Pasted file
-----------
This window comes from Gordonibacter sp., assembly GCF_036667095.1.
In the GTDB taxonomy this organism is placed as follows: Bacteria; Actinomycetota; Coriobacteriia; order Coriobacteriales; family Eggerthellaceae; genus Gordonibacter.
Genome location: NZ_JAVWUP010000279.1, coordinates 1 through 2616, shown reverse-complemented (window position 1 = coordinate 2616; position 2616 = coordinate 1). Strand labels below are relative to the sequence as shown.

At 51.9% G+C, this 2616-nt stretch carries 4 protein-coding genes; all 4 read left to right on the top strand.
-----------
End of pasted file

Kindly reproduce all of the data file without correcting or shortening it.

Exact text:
This window comes from Gordonibacter sp., assembly GCF_036667095.1.
In the GTDB taxonomy this organism is placed as follows: Bacteria; Actinomycetota; Coriobacteriia; order Coriobacteriales; family Eggerthellaceae; genus Gordonibacter.
Genome location: NZ_JAVWUP010000279.1, coordinates 1 through 2616, shown reverse-complemented (window position 1 = coordinate 2616; position 2616 = coordinate 1). Strand labels below are relative to the sequence as shown.

At 51.9% G+C, this 2616-nt stretch carries 4 protein-coding genes; all 4 read left to right on the top strand.